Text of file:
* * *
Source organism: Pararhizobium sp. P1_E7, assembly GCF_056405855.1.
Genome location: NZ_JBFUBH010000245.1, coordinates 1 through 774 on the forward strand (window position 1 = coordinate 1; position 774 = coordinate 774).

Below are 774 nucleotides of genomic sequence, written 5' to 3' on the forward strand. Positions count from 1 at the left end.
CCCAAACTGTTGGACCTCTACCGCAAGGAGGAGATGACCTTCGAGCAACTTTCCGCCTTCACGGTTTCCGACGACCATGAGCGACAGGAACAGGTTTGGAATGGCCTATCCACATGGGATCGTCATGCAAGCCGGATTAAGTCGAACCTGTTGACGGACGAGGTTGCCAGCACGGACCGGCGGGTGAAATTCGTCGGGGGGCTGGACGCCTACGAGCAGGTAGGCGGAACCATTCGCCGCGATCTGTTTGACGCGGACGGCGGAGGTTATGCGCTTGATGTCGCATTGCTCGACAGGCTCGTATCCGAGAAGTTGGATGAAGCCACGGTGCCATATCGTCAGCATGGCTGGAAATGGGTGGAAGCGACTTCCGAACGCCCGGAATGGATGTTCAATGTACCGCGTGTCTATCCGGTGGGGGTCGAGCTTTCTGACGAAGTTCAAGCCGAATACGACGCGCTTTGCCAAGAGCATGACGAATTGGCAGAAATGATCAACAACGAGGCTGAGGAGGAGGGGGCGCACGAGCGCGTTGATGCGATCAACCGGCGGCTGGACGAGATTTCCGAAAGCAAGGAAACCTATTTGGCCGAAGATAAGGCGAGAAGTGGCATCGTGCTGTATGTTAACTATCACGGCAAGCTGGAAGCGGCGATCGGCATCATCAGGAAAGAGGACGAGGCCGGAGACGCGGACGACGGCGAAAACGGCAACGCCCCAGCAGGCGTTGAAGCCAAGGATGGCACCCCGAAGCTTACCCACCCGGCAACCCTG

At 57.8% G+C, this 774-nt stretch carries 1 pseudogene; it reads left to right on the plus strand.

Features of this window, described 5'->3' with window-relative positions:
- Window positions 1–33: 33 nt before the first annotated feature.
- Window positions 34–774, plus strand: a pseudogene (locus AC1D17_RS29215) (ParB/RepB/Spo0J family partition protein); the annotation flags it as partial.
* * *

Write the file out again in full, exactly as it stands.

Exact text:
Source organism: Pararhizobium sp. P1_E7, assembly GCF_056405855.1.
Genome location: NZ_JBFUBH010000245.1, coordinates 1 through 774 on the forward strand (window position 1 = coordinate 1; position 774 = coordinate 774).

Below are 774 nucleotides of genomic sequence, written 5' to 3' on the forward strand. Positions count from 1 at the left end.
CCCAAACTGTTGGACCTCTACCGCAAGGAGGAGATGACCTTCGAGCAACTTTCCGCCTTCACGGTTTCCGACGACCATGAGCGACAGGAACAGGTTTGGAATGGCCTATCCACATGGGATCGTCATGCAAGCCGGATTAAGTCGAACCTGTTGACGGACGAGGTTGCCAGCACGGACCGGCGGGTGAAATTCGTCGGGGGGCTGGACGCCTACGAGCAGGTAGGCGGAACCATTCGCCGCGATCTGTTTGACGCGGACGGCGGAGGTTATGCGCTTGATGTCGCATTGCTCGACAGGCTCGTATCCGAGAAGTTGGATGAAGCCACGGTGCCATATCGTCAGCATGGCTGGAAATGGGTGGAAGCGACTTCCGAACGCCCGGAATGGATGTTCAATGTACCGCGTGTCTATCCGGTGGGGGTCGAGCTTTCTGACGAAGTTCAAGCCGAATACGACGCGCTTTGCCAAGAGCATGACGAATTGGCAGAAATGATCAACAACGAGGCTGAGGAGGAGGGGGCGCACGAGCGCGTTGATGCGATCAACCGGCGGCTGGACGAGATTTCCGAAAGCAAGGAAACCTATTTGGCCGAAGATAAGGCGAGAAGTGGCATCGTGCTGTATGTTAACTATCACGGCAAGCTGGAAGCGGCGATCGGCATCATCAGGAAAGAGGACGAGGCCGGAGACGCGGACGACGGCGAAAACGGCAACGCCCCAGCAGGCGTTGAAGCCAAGGATGGCACCCCGAAGCTTACCCACCCGGCAACCCTG

At 57.8% G+C, this 774-nt stretch carries 1 pseudogene; it reads left to right on the plus strand.

Features of this window, described 5'->3' with window-relative positions:
- Window positions 1–33: 33 nt before the first annotated feature.
- Window positions 34–774, plus strand: a pseudogene (locus AC1D17_RS29215) (ParB/RepB/Spo0J family partition protein); the annotation flags it as partial.